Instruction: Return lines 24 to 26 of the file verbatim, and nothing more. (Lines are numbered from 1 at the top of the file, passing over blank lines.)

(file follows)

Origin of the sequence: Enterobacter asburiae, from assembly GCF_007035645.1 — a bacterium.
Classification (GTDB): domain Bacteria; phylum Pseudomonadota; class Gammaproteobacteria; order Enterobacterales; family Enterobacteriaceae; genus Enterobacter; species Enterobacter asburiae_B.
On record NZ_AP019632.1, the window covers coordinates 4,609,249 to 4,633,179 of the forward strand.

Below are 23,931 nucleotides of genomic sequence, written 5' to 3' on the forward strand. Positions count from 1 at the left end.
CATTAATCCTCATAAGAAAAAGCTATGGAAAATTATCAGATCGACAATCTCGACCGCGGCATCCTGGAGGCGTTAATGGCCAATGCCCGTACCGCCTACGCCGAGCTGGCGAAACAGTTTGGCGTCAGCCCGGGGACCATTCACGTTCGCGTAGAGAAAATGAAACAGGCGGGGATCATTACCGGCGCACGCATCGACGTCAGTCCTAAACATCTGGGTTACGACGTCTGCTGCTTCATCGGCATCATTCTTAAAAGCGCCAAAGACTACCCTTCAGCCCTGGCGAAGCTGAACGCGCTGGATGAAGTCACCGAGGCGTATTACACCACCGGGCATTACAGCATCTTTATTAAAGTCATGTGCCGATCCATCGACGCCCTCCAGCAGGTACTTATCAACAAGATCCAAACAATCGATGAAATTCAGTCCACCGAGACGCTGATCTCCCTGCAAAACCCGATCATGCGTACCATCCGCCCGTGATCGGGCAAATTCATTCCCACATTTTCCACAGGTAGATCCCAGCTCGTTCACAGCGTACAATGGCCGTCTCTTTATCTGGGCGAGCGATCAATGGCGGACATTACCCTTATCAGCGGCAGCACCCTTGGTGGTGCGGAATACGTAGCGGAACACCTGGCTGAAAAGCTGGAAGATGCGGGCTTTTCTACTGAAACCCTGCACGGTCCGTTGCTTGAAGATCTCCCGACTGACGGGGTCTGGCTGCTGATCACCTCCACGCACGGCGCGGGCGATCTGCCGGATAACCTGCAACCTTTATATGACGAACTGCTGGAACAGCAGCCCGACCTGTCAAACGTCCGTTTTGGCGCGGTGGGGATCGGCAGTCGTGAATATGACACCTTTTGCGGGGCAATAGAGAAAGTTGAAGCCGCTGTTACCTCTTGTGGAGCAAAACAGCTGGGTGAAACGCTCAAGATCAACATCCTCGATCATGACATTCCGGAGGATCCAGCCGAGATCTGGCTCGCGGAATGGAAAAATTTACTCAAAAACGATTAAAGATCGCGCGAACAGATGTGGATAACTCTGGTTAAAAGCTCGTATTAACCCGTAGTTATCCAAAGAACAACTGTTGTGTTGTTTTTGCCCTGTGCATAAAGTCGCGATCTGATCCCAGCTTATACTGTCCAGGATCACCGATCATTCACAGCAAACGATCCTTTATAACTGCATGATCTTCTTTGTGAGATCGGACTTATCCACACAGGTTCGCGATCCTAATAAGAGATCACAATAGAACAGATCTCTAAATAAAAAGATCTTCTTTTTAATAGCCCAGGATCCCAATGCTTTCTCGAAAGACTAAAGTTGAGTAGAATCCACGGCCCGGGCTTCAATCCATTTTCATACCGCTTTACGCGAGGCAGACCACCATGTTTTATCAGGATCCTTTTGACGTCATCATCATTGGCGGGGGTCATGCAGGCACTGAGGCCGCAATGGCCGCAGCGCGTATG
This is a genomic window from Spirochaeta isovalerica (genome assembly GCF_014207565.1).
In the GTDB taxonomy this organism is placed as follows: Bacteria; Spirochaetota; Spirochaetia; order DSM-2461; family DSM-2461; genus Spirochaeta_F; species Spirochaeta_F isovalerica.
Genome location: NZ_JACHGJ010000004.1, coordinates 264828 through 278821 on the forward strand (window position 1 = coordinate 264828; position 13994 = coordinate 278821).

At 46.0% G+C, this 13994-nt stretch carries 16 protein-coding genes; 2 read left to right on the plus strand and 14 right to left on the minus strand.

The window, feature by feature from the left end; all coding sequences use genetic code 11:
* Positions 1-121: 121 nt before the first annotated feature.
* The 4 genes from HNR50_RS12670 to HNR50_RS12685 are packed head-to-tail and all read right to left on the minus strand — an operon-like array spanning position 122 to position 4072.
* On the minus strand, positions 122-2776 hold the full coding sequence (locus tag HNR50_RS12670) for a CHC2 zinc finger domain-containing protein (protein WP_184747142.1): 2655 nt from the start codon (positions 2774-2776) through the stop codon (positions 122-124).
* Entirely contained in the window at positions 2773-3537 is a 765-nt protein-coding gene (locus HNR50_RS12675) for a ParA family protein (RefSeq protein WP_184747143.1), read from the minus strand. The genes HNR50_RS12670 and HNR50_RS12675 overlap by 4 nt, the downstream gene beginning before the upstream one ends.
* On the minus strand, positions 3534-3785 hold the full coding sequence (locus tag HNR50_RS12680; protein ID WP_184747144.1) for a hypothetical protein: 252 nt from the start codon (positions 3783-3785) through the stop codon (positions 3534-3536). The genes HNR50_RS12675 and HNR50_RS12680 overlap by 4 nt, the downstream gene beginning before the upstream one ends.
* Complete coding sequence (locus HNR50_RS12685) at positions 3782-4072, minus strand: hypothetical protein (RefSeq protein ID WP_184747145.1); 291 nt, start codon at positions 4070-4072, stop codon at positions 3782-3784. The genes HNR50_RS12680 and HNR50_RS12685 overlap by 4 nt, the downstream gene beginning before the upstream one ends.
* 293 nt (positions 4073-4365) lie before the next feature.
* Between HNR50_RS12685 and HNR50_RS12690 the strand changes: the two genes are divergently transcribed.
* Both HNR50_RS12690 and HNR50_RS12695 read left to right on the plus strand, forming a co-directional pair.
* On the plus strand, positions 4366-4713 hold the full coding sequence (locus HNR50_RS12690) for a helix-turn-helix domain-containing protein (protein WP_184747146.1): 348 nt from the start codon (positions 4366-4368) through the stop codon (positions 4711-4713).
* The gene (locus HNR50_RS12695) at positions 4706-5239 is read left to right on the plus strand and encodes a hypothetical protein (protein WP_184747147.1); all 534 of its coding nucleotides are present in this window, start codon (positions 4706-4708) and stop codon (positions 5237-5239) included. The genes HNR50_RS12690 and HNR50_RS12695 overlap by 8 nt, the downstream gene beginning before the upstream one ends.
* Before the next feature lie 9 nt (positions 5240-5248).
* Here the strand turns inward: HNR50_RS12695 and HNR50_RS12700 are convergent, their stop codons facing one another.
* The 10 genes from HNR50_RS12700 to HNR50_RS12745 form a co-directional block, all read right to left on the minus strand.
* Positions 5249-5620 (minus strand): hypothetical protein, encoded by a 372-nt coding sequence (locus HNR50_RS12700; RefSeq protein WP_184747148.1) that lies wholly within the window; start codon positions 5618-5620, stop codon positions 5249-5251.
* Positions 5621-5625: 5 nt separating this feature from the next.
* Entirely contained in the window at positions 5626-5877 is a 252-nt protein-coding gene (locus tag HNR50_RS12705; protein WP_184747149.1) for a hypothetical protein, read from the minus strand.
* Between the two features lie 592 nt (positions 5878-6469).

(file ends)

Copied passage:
* The 10 genes from HNR50_RS12700 to HNR50_RS12745 form a co-directional block, all read right to left on the minus strand.
* Positions 5249-5620 (minus strand): hypothetical protein, encoded by a 372-nt coding sequence (locus HNR50_RS12700; RefSeq protein WP_184747148.1) that lies wholly within the window; start codon positions 5618-5620, stop codon positions 5249-5251.
* Positions 5621-5625: 5 nt separating this feature from the next.